The pro-Gorkhaland Gorkha Janamukti Morcha (GJM) Thursday withdrew its indefinite shutdown call in the three hill subdivisions of Darjeeling district in northern West Bengal.
The GJM had called the shutdown from June 19 in protest against alleged police harassment of its frontal organisation, Gorkhaland Personnel (GLP), and a slew of other demands.
It later relaxed the shutdown for 48-hours starting June 23.
GJM press and publicity secretary Harka Bahadur Chhetri said: ‘The decision was taken in today’s (Thursday) central committee meeting of the party.’
Chhetri said the Akhil Bharatiya Adivasi Vikas Parishad (ABAVP) had written to GJM president Bimal Gurung extending its support to the GJM for the cause of a separate state ‘Gorkha Adivasi Pradesh’.
‘Earlier we approached the ABAVP for joining us to strengthen the movement for separate statehood. Now they have agreed to discuss this issue. So we have decided to ensure that normalcy returns in the hills before we sit for the talks,’ said the media and publicity officer.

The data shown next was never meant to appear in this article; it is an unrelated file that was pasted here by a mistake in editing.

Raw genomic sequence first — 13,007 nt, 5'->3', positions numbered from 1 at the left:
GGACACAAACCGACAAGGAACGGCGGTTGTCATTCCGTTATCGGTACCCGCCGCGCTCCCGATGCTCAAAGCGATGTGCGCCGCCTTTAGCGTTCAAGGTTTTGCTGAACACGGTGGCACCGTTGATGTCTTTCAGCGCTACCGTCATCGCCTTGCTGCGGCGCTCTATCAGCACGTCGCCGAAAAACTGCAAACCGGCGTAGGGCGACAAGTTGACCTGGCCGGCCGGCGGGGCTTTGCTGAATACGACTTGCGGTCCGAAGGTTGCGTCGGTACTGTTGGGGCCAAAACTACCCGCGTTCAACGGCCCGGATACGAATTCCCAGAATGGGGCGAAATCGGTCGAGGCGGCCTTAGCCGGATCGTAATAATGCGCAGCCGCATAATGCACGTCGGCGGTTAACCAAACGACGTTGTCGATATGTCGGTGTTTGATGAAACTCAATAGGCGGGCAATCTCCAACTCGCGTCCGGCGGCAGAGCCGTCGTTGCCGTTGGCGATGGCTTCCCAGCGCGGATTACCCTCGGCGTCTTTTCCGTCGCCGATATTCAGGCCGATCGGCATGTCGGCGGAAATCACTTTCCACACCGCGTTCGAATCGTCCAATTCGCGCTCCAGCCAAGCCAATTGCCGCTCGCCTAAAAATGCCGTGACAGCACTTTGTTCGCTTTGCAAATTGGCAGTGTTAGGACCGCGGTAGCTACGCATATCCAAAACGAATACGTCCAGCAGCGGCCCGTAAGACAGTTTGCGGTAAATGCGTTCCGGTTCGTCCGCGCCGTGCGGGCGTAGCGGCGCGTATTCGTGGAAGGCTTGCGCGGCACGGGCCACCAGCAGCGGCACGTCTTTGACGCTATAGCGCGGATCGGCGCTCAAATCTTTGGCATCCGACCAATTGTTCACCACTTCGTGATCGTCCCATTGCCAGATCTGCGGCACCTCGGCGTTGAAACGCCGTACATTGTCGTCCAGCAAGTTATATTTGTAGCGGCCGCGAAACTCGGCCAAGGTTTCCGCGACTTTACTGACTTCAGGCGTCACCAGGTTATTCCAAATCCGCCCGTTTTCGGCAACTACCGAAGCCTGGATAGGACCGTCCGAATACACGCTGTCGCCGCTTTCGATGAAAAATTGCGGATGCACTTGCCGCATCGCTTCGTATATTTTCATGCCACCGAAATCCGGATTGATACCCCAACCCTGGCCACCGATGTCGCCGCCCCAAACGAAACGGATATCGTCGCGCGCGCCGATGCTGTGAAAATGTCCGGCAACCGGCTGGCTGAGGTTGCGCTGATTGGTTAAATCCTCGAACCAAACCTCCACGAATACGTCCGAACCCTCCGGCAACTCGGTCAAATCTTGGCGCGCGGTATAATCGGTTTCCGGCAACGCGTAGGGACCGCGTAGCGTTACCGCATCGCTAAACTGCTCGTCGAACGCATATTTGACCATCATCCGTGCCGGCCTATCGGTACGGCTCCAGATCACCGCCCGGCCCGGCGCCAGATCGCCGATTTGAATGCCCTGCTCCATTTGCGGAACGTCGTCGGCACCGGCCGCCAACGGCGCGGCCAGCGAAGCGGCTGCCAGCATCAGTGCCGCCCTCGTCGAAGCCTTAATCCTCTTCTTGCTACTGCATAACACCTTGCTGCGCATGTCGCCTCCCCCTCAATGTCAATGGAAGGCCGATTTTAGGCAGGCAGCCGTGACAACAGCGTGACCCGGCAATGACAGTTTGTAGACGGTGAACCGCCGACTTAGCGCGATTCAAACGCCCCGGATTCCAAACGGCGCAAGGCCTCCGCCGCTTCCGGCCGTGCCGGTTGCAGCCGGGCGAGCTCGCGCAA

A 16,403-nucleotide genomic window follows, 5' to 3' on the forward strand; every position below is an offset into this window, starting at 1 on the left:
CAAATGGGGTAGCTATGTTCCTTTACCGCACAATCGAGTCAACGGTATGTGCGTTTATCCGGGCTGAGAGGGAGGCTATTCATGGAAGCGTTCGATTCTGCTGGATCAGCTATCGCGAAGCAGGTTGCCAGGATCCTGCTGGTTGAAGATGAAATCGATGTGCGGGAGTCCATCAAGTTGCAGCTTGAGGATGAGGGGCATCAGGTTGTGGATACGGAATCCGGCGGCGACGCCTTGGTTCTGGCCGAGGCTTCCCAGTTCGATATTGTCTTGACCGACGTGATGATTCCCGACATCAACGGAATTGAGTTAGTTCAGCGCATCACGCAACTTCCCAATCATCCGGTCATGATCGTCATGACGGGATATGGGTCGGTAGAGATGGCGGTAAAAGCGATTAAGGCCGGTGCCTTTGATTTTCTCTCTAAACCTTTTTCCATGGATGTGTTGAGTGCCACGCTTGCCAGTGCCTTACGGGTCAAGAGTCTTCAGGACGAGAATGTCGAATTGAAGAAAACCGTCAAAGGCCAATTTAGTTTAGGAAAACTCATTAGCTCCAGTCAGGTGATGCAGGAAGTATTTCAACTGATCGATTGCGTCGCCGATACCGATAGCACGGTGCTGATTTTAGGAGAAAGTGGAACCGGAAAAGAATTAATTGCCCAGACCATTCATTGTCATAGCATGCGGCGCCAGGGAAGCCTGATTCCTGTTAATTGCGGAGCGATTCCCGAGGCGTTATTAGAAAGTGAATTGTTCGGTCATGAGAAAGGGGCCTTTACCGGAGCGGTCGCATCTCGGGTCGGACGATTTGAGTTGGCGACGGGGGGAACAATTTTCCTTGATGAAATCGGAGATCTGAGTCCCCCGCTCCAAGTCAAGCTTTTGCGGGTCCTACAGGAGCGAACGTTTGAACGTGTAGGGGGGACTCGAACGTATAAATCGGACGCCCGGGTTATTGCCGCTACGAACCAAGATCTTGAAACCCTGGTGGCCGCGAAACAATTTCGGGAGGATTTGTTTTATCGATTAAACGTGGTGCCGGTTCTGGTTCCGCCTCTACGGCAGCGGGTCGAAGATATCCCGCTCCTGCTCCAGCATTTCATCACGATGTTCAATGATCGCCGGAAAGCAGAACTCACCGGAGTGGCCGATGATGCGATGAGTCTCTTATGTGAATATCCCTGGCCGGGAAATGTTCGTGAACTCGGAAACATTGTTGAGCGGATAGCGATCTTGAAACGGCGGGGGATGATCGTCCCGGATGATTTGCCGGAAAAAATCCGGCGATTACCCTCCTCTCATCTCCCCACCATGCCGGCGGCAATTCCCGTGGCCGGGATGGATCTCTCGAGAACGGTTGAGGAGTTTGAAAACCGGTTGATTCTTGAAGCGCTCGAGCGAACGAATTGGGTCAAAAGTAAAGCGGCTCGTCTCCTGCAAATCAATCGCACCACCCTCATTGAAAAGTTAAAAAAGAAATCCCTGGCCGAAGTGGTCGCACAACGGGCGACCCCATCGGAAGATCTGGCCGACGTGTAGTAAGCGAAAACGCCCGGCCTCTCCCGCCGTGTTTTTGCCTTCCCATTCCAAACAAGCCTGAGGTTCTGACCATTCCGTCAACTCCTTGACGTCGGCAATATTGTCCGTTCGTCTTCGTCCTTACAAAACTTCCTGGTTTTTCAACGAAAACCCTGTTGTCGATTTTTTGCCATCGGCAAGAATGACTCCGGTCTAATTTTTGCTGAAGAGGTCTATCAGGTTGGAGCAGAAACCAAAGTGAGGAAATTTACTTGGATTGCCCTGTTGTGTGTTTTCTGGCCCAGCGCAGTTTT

Chhetri said they were planning to sit with the ABAVP leaders June 28.
Though the GJM has suspended its indefinite shutdown call, it has declared a new programme of protest against alleged police harassment of its supporters and GLP personnel.
Chhetri said: ‘GJM has suspended the indefinite shutdown call but will launch a two-hour chakka jam (road block) between 11 a.m. to 1 p.m. every day starting Friday.’
The GJM is spearheading the demand for separate statehood for the Gorkhas, comprising Darjeeling and parts of Jalpaiguri district.
The central government in 2005 offered Sixth Schedule status to the Gorkha National Liberation Front (GNLF)-led Darjeeling Gorkha Hill Council (DGHC), ensuring greater autonomy to the governing body.
The GJM organised indefinite shutdowns on several occasions in the hills severely hitting tea, timber and tourism – the bread and butter of the region.